Jay Rosen encourages reporters to be more transparent, against "using opacity as a tool of power," for accountability in government, and against demagoguery. Ambinder asks how these guidelines are supposed to function in real life:
Tonight, I'm learning a lot about the back end of how the Rolling Stone article about Gen. McChrystal came to be written. I could share everything I know immediately, thus satisfying the transparency and anti-opacity principles, but in order to figure out who ought to be held accountable and why, I'm going to have to use that information to gather other information and then make an informed decision.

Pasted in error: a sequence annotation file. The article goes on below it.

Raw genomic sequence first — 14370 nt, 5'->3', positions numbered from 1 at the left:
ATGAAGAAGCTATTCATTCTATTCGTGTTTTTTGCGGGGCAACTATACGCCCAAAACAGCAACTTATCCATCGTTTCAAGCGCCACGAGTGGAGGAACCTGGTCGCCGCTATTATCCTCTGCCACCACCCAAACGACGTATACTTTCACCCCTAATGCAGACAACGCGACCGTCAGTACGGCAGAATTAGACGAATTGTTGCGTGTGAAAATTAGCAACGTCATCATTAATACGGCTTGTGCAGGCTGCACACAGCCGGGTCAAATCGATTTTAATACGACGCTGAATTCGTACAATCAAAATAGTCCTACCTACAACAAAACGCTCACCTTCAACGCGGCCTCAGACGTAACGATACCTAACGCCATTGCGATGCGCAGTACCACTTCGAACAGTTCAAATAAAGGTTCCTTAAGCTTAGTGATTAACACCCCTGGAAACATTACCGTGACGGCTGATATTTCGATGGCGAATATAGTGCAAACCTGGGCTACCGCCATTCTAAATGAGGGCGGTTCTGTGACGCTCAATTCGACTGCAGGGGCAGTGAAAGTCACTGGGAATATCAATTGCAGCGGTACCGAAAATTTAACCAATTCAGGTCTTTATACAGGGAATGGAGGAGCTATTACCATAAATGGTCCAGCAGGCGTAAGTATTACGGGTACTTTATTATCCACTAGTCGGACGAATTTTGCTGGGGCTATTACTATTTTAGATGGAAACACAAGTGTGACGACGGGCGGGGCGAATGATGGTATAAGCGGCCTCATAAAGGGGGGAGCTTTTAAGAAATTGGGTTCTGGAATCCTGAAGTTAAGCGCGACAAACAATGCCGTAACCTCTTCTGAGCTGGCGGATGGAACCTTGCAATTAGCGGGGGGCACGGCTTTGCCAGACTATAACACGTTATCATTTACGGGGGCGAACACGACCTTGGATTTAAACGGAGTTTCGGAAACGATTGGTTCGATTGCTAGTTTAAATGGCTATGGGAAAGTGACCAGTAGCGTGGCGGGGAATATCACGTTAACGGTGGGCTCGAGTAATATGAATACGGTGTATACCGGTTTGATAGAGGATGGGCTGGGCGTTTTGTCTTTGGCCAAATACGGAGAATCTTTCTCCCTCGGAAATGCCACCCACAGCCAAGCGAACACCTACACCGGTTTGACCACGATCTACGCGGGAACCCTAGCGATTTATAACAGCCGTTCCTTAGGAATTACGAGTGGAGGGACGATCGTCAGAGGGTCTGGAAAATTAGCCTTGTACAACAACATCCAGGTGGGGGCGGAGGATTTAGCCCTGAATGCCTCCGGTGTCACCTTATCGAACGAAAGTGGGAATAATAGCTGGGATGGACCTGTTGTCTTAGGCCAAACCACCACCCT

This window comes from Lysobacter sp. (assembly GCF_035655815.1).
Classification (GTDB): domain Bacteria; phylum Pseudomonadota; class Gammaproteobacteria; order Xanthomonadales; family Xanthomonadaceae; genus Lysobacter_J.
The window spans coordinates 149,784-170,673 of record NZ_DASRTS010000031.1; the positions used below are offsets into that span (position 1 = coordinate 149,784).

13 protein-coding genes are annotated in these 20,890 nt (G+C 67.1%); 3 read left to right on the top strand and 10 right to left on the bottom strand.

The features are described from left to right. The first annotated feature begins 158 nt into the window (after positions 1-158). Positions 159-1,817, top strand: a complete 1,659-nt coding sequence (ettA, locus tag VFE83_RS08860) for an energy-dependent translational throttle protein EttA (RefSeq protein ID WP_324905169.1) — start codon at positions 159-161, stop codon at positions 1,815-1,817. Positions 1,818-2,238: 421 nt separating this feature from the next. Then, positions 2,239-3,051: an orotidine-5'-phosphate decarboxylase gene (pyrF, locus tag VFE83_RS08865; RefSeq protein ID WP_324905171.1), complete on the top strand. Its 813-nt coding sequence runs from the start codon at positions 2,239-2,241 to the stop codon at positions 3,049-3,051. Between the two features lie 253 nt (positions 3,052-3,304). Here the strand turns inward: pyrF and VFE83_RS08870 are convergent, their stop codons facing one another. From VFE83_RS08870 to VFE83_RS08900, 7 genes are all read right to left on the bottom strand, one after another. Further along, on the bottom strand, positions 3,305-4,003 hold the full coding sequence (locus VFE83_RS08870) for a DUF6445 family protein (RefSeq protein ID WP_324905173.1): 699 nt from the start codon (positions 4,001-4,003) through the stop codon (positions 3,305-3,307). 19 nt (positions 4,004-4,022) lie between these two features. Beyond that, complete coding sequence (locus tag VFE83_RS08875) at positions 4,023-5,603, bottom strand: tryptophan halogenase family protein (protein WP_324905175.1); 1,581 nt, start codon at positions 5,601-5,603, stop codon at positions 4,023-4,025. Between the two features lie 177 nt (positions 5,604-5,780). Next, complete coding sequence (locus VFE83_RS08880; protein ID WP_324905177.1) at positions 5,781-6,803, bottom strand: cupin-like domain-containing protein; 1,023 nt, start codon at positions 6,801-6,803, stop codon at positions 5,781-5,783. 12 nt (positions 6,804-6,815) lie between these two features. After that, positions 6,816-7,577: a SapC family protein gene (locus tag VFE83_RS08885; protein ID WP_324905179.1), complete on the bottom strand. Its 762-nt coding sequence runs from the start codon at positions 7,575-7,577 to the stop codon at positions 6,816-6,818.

There's no doubt that I will NOT able to identify, by name, all of the sources I've spoken to. I will always do my best to relate to the reader the biases of the sources, but if my goal is to explain to people what's really happening, and I think that IS my goal, then I'm going to have to ... well... sacrifice at least one of the principles (opacity) for another (accountability).
Earlier thoughts here.